Grains and field crops
All trials were located in Merredin.
This trial was one of the best demonstrations of pursuits effectiveness against mustard in particular. Other weeds were rough poppy and ryegrass and a small amount of cereal and doublegee.
250 ml applied immediate before seeding (IBS) was by far the best treatment with 100% control of mustard and poppy and good ryegrass control. This is in contract to 375 ml most emergent which had good control of mustard (77%) and suppression of ryegrass. There was no yield advantage from the post emergent treatment but there was a 55% yield increase from the IBS treatment.
This trial had three treatments 250 ml/ha IAS and two rates of post emergent spraying. There was good control of capeweed, radish, turnip and ryegrass and suppression of doublegee and cereals. The suppression of doublegee however was not long lasting and six weeks after spraying, the doublegee was showing signs of recovery.
At the time of setting up this trial it was unknown that the area selected had in the previous year been a site for testing Logran's effectiveness on wild oats, so there were two densities of wild oats across the trial. This is shown by the plant counts where the Nil has only 9..3 wild oats/m2 while some of the other treatments have from 40-50 wild oats/m2. However, by counting plant densities outside the trial , it could be seen there was a significant reduction in the number of wild oats growing - 40-50 versus 114 plants/m2. By harvest time it was obvious that pursuit is very strong wild oats with all plots where pursuit was sprayed after seeding showing almost total wild oat control. The plot sprayed post emergent had a low level of wild oats present but still achieved good control.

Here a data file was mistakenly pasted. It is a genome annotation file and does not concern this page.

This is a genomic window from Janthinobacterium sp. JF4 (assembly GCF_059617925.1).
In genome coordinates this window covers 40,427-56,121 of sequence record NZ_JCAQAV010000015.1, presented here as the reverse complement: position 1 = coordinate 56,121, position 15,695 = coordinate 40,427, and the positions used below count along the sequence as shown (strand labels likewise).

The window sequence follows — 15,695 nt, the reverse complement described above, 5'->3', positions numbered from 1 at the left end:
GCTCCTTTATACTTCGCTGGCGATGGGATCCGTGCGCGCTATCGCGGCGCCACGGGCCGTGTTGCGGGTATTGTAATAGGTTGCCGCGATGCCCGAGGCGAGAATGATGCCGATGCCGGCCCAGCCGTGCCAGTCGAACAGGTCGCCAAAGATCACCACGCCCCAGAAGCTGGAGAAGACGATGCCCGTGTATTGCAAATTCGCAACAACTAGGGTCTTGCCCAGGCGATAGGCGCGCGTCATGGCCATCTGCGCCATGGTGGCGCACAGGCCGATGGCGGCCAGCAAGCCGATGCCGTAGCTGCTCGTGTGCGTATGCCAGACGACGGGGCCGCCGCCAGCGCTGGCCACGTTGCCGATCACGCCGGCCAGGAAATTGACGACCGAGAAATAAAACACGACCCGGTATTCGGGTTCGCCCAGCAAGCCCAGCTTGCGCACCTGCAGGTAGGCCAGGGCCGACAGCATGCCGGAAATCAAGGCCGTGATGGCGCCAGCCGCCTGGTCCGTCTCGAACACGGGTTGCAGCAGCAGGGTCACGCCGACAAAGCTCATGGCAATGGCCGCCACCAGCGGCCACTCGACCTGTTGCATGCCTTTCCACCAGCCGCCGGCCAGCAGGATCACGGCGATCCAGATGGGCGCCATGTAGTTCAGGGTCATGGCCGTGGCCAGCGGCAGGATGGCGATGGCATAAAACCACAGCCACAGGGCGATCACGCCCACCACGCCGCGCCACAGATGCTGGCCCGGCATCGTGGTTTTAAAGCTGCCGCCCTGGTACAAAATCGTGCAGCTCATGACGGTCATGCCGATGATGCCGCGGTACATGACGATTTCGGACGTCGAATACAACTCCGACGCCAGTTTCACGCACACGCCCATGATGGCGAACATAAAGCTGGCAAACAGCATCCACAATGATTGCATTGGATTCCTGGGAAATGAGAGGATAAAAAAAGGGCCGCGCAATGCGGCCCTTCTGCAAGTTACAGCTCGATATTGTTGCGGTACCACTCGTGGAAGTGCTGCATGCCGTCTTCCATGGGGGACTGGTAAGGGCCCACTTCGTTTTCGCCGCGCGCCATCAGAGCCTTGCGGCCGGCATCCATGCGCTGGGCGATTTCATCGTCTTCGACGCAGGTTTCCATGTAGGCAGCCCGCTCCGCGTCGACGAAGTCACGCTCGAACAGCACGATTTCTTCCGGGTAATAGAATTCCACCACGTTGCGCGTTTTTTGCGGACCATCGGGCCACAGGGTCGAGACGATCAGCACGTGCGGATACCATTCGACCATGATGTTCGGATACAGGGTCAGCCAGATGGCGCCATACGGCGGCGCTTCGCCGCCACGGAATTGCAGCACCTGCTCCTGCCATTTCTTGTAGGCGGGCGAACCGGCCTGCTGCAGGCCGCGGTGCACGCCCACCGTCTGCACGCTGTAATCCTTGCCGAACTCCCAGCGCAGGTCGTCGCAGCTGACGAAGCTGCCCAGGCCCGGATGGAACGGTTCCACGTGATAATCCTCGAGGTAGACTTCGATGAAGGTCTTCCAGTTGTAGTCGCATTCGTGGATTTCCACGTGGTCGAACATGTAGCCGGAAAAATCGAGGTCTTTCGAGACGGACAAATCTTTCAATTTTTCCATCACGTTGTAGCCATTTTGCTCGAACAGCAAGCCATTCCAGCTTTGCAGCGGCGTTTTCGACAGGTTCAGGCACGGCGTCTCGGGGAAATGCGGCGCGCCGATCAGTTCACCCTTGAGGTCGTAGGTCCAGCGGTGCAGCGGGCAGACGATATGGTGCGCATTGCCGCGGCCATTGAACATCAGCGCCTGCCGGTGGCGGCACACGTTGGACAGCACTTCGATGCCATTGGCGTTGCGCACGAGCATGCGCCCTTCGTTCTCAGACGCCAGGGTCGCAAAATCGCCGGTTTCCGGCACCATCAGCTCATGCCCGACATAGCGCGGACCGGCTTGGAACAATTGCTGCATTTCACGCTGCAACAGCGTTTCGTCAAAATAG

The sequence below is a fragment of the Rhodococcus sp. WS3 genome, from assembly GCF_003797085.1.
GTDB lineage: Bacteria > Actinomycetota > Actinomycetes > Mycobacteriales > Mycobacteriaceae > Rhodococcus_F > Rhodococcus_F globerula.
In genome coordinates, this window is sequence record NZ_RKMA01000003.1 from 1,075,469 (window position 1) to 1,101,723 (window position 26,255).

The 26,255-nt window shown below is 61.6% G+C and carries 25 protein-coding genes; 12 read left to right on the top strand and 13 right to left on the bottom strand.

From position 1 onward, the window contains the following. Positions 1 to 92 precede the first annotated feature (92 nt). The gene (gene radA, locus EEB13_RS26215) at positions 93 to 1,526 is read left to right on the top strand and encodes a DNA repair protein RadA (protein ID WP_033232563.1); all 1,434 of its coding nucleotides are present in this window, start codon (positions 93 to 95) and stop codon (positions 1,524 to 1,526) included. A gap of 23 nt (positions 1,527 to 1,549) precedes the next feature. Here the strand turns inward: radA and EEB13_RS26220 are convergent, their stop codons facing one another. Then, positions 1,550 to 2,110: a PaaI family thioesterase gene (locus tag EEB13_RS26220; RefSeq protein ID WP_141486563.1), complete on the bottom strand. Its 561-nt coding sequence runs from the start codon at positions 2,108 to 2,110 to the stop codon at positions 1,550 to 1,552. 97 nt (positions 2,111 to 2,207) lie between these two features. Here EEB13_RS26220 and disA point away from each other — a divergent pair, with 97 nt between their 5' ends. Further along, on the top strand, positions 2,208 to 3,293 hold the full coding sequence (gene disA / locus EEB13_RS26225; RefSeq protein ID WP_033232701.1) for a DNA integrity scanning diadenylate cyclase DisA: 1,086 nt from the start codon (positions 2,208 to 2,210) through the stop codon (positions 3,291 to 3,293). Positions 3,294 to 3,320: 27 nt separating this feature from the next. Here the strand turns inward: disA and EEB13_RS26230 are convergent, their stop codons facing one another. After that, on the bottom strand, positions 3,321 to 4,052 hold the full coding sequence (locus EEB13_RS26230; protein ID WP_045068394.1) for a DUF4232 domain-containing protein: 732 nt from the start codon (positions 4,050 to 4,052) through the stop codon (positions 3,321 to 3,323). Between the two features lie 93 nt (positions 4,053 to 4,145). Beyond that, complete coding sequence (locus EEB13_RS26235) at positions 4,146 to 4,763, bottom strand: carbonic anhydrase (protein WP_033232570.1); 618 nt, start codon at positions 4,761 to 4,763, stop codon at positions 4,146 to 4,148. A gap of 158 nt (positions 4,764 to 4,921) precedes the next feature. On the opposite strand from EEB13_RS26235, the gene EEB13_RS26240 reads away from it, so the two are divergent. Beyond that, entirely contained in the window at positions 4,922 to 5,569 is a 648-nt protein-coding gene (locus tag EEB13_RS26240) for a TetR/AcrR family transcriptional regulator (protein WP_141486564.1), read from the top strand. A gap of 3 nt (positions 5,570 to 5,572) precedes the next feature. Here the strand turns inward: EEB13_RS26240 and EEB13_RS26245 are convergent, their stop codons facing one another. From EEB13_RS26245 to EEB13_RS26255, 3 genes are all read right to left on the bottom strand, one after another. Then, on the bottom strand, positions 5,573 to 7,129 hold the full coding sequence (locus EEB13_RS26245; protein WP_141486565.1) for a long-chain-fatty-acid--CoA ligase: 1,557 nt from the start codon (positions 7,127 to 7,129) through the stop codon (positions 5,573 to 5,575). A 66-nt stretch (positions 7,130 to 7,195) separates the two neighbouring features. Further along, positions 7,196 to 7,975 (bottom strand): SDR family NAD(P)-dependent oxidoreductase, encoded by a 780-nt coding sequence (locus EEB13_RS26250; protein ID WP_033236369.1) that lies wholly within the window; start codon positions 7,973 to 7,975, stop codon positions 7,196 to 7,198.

Volunteer wheat and ryegrass were the only weeds to germinate on this site. There was suppression of both weeds by IBS was by far the better treatment. This was obvious only in plant counts early on (60% reduction in ryegrass) but not in appearances. By harvest however, the effect of the grasses was very obvious.
Peas were sown on the 19/5 and completely windblown on 2/6. It was not until the 14/6 that the peas re-emerged. It was assumed that the wind would have removed most of the pursuit but there was still an obvious effect. No counts were done bu the main weed present was mustard of which there was good control in both the IBS and IAS treatments.
Mustard and wild oats were the main weeds on this site and control was total for both with IBS and IAS treatments. The post emergent treatment was slightly weaker on the wild oats than the other treatments but there where the IBS and IAS treatments gave total control, the PEM still had some plants remaining which were stunted and suppressed but would still set viable seed.
Number of Pages
Curtin, S. (1990), Pursuit for weed control in peas.. Department of Agriculture and Food, Western Australia, Perth. Report.